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Korean Freight Trains To Begin Daily Service Soon


By Kurt Achin
Seoul

S. Korean Freight Trains to Begin Daily Service to North Within Weeks

South Korea says it is about to start sending freight trains loaded with cargo on daily round trips into North Korea - the first regular North-South train traffic between the two Cold War enemies.

South Korean Unification Minister Lee Jae-joung told reporters Thursday the North-South train traffic will be up and running within weeks.

Lee says cargo trains will soon make a short daily round trip to North Korea starting December 11. He praises the new train route as both significant and practical.

North-South Korean train routes were severed after North Korea invaded the South in 1950 to start the three-year Korean War. The two sides remain technically at war, with only a 1953 armistice as the backbone for a tense peace along their heavily armed border.

Since the two sides held their first summit in 2000, however, North-South relations have warmed. After years of famine killed hundreds of thousands of North Koreans in the 1990's, many South Koreans came to see the North through a lens of sympathy rather than fear.

The result has been billions of dollars in South Korean aid, plus investment in economic projects aimed at rescuing the North's decayed economy.

A centerpiece of what South Korea calls its "peace and prosperity" policy toward the North is a South Korean-built and managed industrial zone in the North Korean city of Kaesong.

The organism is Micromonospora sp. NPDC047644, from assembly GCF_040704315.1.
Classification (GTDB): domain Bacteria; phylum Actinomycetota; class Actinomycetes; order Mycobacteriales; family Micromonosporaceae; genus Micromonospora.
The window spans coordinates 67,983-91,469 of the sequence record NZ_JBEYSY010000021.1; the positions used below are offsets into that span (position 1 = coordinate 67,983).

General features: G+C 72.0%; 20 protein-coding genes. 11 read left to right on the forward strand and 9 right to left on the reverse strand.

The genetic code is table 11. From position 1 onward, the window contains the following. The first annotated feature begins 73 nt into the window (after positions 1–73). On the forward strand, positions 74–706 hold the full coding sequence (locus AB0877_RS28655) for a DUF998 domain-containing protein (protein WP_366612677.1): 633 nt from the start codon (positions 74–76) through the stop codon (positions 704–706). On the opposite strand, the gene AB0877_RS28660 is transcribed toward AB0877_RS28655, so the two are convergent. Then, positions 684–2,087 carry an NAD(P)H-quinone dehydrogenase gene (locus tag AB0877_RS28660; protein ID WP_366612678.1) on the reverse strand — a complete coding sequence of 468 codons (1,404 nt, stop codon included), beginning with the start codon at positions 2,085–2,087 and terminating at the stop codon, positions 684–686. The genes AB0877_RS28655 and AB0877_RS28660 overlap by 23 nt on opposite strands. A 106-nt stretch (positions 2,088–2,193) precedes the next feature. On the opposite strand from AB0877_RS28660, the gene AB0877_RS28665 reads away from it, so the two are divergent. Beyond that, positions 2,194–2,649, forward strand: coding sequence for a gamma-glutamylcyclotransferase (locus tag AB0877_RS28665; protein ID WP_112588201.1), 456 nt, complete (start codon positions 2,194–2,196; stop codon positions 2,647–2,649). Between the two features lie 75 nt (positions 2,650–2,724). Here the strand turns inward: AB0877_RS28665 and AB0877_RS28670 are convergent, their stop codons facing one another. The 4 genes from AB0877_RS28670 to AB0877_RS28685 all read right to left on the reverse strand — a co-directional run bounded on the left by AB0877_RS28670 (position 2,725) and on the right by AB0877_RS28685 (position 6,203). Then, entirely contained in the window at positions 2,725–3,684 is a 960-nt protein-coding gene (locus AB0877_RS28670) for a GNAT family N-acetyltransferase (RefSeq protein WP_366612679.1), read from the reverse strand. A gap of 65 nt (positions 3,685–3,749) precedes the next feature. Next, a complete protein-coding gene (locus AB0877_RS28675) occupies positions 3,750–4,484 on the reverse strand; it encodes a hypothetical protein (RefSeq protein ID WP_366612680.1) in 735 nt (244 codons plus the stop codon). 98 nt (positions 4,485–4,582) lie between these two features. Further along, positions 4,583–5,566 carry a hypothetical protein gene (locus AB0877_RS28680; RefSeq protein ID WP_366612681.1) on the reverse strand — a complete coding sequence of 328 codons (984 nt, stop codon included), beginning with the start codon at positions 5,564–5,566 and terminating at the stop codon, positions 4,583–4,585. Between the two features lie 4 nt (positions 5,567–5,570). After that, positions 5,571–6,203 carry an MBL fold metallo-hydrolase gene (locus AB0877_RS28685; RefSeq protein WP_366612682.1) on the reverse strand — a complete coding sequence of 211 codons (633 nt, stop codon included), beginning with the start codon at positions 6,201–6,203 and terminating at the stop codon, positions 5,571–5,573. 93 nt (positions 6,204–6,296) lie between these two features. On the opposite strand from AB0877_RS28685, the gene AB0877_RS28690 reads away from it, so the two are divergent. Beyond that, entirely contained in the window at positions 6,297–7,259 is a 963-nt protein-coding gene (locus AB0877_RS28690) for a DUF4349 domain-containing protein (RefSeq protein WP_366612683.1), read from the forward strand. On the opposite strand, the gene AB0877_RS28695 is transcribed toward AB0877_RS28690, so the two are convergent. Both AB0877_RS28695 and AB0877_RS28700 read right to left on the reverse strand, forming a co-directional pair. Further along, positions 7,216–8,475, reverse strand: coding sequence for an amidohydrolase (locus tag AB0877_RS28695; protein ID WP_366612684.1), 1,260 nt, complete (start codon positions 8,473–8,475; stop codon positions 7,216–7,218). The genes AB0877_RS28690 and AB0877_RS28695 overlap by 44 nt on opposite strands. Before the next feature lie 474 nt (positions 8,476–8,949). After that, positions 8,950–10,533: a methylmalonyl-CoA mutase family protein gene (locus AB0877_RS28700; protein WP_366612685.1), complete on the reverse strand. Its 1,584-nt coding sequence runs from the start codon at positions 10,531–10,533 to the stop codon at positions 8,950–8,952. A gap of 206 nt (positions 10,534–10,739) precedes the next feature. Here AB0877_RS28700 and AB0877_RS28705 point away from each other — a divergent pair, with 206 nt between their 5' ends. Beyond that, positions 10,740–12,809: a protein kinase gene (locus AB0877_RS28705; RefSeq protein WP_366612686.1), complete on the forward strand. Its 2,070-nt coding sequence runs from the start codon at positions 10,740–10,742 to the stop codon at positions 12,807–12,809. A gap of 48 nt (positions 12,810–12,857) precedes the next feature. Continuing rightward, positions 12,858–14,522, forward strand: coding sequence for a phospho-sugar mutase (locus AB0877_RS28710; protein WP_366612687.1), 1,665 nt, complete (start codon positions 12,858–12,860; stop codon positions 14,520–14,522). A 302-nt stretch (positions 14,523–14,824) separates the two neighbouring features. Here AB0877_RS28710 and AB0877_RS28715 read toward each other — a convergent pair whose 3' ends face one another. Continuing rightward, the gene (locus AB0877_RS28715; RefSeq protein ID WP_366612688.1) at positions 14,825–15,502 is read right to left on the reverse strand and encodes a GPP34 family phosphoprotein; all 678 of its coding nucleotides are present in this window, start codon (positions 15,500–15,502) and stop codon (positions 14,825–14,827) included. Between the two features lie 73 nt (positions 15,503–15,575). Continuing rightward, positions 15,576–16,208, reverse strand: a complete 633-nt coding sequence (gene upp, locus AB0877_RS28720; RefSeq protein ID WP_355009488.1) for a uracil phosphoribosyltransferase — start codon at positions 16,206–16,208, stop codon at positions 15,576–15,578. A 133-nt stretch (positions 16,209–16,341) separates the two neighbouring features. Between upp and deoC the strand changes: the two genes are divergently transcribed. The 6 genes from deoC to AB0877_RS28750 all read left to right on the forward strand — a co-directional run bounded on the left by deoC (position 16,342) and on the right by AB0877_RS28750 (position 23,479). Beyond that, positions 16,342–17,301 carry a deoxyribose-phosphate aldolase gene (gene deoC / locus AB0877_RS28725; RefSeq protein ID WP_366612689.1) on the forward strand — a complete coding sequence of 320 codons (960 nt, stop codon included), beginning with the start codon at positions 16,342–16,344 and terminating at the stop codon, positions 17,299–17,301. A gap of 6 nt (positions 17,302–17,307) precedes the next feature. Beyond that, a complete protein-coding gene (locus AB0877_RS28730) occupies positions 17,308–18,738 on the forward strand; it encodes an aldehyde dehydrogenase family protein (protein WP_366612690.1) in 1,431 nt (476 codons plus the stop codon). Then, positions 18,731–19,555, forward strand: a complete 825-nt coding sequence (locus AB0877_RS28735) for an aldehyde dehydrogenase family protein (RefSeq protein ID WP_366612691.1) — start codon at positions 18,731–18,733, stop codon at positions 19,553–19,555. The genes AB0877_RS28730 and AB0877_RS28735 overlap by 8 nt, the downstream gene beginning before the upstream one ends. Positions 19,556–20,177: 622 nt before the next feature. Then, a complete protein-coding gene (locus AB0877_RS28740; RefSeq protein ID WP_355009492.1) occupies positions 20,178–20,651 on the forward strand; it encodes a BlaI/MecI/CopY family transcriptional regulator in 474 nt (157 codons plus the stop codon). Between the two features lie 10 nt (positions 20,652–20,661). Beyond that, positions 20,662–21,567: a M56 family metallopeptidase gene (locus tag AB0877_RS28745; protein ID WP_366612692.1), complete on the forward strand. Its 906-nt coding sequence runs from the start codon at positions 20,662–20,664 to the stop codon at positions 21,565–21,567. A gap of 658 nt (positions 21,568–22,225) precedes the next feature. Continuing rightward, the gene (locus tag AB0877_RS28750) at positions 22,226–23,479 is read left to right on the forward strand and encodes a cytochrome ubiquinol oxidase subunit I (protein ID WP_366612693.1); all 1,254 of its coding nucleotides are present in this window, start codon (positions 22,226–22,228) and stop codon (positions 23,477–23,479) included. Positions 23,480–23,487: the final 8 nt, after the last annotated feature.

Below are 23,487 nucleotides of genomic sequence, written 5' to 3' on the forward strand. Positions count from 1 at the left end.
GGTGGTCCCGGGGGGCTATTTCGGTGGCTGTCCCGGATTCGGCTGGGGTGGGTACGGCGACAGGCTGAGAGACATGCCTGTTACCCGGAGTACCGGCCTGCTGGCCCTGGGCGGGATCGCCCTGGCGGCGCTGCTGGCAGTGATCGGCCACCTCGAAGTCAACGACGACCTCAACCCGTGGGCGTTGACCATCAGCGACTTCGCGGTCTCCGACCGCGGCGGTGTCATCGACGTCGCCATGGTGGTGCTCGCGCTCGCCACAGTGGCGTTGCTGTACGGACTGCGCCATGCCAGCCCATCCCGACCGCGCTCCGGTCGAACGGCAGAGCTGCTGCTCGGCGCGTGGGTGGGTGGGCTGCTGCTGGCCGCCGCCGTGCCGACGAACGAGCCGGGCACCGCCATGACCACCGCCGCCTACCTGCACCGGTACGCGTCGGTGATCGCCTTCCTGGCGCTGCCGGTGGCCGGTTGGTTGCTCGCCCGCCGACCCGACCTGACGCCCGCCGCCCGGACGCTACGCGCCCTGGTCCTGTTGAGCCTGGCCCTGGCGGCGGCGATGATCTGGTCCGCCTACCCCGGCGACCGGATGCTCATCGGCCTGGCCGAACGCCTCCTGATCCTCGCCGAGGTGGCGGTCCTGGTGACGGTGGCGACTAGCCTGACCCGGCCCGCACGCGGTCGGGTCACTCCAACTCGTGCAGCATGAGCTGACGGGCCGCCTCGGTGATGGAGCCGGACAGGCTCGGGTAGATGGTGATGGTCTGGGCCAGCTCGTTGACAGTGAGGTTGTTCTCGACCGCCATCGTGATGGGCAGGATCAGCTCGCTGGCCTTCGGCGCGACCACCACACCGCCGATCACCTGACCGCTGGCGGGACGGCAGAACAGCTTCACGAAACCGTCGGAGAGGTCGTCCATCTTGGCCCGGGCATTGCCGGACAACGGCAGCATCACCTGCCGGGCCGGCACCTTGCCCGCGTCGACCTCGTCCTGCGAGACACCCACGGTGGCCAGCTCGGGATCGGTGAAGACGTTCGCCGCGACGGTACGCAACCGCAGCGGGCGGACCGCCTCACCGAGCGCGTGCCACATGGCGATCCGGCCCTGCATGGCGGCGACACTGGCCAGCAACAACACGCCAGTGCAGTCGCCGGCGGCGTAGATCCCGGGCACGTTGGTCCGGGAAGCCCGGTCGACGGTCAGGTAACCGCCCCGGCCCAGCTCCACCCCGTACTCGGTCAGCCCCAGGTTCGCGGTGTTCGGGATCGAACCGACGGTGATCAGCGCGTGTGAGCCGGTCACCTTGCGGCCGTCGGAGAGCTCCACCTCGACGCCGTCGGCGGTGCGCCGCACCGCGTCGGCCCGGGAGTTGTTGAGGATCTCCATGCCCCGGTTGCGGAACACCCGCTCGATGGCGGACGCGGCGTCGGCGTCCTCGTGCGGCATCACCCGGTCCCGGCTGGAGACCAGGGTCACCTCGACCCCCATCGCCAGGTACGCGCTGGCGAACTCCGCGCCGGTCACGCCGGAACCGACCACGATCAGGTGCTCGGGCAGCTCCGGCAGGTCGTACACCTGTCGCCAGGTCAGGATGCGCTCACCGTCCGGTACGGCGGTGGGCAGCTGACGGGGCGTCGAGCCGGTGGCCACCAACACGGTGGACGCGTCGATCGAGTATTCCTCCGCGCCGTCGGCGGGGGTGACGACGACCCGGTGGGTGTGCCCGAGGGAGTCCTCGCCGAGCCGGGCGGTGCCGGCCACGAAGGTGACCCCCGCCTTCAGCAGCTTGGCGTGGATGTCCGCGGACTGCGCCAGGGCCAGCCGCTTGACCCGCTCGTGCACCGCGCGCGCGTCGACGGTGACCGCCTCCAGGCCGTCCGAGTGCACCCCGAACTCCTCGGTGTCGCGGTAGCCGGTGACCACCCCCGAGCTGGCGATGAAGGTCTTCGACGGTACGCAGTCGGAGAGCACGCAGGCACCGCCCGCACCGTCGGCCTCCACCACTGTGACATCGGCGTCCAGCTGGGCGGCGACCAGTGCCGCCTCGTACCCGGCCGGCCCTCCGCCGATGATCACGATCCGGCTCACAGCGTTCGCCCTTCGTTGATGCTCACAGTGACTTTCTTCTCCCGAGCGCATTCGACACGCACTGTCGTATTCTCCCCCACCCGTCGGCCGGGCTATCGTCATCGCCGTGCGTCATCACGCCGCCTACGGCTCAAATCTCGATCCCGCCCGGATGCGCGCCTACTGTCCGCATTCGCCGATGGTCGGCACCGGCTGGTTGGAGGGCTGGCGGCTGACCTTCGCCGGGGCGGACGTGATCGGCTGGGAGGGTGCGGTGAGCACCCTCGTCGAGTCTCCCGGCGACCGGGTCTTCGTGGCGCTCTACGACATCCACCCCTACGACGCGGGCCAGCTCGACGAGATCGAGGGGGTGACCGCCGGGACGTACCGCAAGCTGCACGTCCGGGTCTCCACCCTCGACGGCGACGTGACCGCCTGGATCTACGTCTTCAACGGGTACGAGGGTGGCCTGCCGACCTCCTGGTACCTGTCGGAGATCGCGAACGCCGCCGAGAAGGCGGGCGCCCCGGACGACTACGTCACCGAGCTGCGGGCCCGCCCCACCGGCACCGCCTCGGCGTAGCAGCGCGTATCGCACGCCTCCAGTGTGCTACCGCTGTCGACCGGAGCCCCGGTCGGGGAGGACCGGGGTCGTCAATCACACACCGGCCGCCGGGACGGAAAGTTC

Unification Minister Lee says the main goal of the new train service is to supply Kaesong, which lies along the 20-kilometer-long route. He says it will now be very easy to keep Kaesong supplied with raw materials, and should help spark the zone's productivity.

Nearly 20,000 North Korean workers are employed by South Korean companies in the zone, mainly manufacturing low-technology consumer goods such as clothing. South Korean authorities say the zone allows the South to cut labor costs while exposing the Stalinist North to capitalist production methods.

South Korean authorities have not said whether the contents of the daily train shipments will be revealed publicly.

Seoul has come under frequent criticism for sending large amounts of aid to the North with very little monitoring or other strings attached. Conservative critics of South Korean President Roh Moo-hyun say generous South Korean handouts facilitated Pyongyang's test of a nuclear weapon in October of last year.

South Korean officials say their country has a financial interest in developing train routes in the North. Eventually, they hope to connect their rail network to China, Russia, and Europe via the North. That could help slash transport costs for producers in the South's export-heavy economy.

ENDS

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